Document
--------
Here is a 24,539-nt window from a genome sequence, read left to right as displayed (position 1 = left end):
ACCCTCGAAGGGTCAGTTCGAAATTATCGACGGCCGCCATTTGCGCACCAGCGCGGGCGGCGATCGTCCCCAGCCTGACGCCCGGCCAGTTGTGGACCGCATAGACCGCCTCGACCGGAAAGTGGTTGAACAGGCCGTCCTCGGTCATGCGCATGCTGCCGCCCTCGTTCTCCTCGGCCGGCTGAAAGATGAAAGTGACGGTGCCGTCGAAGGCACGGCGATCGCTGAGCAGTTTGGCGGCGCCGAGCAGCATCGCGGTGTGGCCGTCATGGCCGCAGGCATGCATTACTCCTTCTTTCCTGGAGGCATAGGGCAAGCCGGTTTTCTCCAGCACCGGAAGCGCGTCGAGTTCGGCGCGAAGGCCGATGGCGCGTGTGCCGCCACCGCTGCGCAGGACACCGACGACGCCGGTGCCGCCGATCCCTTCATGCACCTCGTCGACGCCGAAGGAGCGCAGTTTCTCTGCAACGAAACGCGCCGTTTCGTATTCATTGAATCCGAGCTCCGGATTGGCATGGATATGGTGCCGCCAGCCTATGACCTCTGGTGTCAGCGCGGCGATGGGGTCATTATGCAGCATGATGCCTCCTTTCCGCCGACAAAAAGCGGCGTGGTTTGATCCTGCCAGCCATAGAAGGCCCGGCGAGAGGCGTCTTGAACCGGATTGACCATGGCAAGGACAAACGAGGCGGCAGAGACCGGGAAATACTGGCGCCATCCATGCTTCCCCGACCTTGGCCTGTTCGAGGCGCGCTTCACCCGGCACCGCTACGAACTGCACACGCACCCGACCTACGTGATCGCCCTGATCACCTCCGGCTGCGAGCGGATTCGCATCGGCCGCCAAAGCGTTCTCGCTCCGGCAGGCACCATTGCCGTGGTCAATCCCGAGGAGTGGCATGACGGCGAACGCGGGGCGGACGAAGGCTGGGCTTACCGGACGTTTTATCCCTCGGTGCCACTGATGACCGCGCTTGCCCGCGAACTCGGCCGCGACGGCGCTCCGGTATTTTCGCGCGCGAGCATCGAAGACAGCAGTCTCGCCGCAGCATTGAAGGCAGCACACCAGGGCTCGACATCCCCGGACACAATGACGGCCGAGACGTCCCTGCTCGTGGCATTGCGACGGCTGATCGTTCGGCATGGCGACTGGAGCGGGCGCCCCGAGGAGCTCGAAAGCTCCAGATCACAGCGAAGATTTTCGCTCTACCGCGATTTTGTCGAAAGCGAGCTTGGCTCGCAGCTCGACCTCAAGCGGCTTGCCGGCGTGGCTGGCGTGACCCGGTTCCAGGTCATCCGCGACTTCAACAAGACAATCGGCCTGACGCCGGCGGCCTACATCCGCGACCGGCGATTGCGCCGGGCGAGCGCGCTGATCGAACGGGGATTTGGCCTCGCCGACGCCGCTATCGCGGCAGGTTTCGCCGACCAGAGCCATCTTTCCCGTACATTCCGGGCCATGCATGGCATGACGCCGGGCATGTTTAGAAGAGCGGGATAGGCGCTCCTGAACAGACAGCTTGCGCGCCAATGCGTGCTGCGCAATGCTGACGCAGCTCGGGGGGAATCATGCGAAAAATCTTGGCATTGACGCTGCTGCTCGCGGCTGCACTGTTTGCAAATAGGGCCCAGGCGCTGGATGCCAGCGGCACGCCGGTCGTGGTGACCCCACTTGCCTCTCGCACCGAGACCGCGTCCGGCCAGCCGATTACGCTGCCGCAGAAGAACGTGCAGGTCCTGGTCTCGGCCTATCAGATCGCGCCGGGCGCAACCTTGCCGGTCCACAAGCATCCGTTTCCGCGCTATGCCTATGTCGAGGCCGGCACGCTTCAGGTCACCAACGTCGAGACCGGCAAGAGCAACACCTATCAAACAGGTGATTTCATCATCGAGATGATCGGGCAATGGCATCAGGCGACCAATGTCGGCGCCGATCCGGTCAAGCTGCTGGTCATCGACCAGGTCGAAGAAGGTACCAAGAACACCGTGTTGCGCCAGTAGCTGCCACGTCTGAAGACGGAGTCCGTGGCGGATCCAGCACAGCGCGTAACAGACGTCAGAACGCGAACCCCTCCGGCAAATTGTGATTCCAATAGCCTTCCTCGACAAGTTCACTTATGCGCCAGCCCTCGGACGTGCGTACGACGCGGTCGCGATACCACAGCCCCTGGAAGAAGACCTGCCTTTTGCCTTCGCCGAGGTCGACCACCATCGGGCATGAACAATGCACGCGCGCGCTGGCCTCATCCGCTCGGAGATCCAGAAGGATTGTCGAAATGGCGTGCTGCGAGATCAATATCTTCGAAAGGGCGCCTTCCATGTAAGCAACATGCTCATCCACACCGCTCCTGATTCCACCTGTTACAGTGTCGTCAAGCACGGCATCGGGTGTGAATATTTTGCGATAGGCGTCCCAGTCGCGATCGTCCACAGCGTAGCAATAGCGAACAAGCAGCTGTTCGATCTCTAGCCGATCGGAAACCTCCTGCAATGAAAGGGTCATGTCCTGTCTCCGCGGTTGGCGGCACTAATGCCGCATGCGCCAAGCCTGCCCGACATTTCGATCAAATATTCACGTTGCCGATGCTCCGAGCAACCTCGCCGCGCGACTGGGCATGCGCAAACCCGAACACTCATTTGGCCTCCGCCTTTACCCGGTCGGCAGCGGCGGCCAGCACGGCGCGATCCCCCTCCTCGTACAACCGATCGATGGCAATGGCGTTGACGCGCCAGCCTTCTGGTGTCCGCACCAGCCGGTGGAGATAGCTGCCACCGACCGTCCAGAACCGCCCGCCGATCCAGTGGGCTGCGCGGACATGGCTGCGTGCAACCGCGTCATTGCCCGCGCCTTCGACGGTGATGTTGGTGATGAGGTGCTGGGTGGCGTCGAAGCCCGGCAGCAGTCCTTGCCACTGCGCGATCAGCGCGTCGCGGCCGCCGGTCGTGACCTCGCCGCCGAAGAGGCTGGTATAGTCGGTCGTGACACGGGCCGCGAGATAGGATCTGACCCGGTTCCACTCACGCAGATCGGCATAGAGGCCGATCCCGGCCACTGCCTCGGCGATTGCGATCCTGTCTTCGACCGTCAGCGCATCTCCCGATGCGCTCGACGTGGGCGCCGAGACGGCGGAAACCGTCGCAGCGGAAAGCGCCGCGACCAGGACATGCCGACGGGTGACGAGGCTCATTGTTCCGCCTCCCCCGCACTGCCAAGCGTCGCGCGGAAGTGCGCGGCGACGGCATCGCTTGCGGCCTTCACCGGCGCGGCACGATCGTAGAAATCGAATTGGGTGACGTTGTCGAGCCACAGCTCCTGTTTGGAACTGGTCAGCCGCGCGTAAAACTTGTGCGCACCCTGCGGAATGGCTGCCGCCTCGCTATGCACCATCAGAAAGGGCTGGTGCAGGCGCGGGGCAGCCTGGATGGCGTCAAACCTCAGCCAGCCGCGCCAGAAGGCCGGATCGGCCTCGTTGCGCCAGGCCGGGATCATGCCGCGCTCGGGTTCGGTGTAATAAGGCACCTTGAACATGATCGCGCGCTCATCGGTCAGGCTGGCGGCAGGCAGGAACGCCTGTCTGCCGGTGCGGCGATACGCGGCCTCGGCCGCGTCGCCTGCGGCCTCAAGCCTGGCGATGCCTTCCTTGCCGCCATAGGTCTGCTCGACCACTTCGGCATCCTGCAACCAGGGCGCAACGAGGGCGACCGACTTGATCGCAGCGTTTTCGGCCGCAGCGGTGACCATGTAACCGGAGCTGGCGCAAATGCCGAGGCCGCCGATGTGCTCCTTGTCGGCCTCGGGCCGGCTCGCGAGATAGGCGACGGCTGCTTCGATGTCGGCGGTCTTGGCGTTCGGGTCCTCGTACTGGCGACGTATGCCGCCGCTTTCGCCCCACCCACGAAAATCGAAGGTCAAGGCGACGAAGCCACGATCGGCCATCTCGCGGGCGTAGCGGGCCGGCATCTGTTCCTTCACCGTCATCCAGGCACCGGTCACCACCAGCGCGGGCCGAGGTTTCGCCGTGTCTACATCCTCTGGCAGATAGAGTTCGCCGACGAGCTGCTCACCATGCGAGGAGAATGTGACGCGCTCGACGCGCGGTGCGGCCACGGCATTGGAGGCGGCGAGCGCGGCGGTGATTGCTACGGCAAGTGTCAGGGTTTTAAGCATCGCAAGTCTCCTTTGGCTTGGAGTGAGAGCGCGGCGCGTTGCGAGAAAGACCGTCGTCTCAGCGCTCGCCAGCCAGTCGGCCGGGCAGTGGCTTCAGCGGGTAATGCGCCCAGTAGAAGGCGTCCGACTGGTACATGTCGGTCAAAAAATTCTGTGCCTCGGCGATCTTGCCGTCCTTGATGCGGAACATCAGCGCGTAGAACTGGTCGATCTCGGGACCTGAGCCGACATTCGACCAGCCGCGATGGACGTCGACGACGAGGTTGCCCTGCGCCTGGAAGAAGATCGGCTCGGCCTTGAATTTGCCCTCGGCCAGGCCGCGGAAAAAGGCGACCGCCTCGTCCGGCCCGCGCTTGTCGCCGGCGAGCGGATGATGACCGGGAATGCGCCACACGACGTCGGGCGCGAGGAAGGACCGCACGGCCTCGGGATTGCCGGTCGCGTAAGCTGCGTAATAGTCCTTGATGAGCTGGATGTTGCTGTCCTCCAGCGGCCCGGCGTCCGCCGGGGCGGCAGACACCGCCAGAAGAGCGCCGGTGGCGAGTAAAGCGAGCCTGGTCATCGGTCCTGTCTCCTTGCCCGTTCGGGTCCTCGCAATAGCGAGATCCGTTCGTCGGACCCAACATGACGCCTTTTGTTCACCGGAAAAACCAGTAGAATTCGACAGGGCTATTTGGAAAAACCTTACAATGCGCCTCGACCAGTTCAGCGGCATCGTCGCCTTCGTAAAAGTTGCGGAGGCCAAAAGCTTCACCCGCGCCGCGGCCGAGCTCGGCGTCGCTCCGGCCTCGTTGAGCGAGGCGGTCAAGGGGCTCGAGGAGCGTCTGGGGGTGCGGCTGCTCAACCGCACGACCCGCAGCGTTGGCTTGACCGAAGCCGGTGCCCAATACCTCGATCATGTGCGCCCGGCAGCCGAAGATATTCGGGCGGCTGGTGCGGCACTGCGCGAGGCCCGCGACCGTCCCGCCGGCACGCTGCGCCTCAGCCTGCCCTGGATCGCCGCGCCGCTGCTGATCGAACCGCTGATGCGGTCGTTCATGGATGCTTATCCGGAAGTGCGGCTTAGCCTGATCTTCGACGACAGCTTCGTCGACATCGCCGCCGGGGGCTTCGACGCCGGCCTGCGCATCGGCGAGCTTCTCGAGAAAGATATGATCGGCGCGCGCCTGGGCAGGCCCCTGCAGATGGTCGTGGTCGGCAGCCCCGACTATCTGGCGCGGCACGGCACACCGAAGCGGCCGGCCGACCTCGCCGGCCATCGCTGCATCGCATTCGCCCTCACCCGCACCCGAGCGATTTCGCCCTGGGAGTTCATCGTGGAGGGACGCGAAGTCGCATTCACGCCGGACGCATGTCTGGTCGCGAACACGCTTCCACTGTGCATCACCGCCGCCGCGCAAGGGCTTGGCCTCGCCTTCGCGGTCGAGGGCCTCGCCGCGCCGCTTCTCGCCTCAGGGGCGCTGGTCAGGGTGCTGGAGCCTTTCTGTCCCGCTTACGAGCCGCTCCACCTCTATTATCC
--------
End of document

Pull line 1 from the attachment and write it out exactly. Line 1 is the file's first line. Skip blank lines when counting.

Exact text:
Here is a 24,539-nt window from a genome sequence, read left to right as displayed (position 1 = left end):